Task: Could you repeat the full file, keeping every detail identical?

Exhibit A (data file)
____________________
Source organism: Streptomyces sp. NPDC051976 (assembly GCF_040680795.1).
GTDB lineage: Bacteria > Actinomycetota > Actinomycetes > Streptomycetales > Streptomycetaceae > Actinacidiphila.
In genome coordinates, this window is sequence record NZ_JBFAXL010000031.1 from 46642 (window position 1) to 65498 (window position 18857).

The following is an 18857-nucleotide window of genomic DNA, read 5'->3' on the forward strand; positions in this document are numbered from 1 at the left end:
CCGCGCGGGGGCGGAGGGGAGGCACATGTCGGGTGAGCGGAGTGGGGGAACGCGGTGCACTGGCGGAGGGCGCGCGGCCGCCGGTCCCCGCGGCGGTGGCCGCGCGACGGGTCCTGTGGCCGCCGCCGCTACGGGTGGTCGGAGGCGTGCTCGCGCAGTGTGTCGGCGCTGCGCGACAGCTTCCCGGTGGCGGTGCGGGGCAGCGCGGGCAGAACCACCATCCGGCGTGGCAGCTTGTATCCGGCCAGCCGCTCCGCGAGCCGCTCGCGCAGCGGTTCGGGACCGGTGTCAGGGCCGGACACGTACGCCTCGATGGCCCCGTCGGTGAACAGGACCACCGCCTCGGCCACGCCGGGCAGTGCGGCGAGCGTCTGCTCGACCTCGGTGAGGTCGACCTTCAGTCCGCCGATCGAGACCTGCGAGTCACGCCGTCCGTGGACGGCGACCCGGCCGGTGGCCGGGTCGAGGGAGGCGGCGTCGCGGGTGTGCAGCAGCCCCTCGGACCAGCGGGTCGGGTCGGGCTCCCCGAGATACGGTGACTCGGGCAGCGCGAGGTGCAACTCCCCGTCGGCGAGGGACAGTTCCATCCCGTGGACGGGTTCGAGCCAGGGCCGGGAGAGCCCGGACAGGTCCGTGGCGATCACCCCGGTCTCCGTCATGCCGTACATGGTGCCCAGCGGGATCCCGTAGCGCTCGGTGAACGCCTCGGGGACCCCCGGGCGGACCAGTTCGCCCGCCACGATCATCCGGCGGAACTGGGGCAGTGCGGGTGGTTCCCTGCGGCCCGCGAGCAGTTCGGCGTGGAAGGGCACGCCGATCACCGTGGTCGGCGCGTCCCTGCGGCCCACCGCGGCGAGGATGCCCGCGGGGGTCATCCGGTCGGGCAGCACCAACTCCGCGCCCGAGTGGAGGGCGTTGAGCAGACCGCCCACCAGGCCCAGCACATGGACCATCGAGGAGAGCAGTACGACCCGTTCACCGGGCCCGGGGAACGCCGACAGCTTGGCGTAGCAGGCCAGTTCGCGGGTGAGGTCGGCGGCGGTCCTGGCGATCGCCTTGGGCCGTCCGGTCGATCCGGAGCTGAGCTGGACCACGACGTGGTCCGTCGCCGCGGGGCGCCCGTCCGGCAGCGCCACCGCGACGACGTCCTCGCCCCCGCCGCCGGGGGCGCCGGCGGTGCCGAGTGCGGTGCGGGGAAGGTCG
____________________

Source organism: Streptomyces sp. NPDC051976 (assembly GCF_040680795.1).
GTDB lineage: Bacteria > Actinomycetota > Actinomycetes > Streptomycetales > Streptomycetaceae > Actinacidiphila.
In genome coordinates, this window is sequence record NZ_JBFAXL010000031.1 from 46642 (window position 1) to 65498 (window position 18857).

The following is an 18857-nucleotide window of genomic DNA, read 5'->3' on the forward strand; positions in this document are numbered from 1 at the left end:
CCGCGCGGGGGCGGAGGGGAGGCACATGTCGGGTGAGCGGAGTGGGGGAACGCGGTGCACTGGCGGAGGGCGCGCGGCCGCCGGTCCCCGCGGCGGTGGCCGCGCGACGGGTCCTGTGGCCGCCGCCGCTACGGGTGGTCGGAGGCGTGCTCGCGCAGTGTGTCGGCGCTGCGCGACAGCTTCCCGGTGGCGGTGCGGGGCAGCGCGGGCAGAACCACCATCCGGCGTGGCAGCTTGTATCCGGCCAGCCGCTCCGCGAGCCGCTCGCGCAGCGGTTCGGGACCGGTGTCAGGGCCGGACACGTACGCCTCGATGGCCCCGTCGGTGAACAGGACCACCGCCTCGGCCACGCCGGGCAGTGCGGCGAGCGTCTGCTCGACCTCGGTGAGGTCGACCTTCAGTCCGCCGATCGAGACCTGCGAGTCACGCCGTCCGTGGACGGCGACCCGGCCGGTGGCCGGGTCGAGGGAGGCGGCGTCGCGGGTGTGCAGCAGCCCCTCGGACCAGCGGGTCGGGTCGGGCTCCCCGAGATACGGTGACTCGGGCAGCGCGAGGTGCAACTCCCCGTCGGCGAGGGACAGTTCCATCCCGTGGACGGGTTCGAGCCAGGGCCGGGAGAGCCCGGACAGGTCCGTGGCGATCACCCCGGTCTCCGTCATGCCGTACATGGTGCCCAGCGGGATCCCGTAGCGCTCGGTGAACGCCTCGGGGACCCCCGGGCGGACCAGTTCGCCCGCCACGATCATCCGGCGGAACTGGGGCAGTGCGGGTGGTTCCCTGCGGCCCGCGAGCAGTTCGGCGTGGAAGGGCACGCCGATCACCGTGGTCGGCGCGTCCCTGCGGCCCACCGCGGCGAGGATGCCCGCGGGGGTCATCCGGTCGGGCAGCACCAACTCCGCGCCCGAGTGGAGGGCGTTGAGCAGACCGCCCACCAGGCCCAGCACATGGACCATCGAGGAGAGCAGTACGACCCGTTCACCGGGCCCGGGGAACGCCGACAGCTTGGCGTAGCAGGCCAGTTCGCGGGTGAGGTCGGCGGCGGTCCTGGCGATCGCCTTGGGCCGTCCGGTCGATCCGGAGCTGAGCTGGACCACGACGTGGTCCGTCGCCGCGGGGCGCCCGTCCGGCAGCGCCACCGCGACGACGTCCTCGCCCCCGCCGCCGGGGGCGCCGGCGGTGCCGAGTGCGGTGCGGGGAAGGTCG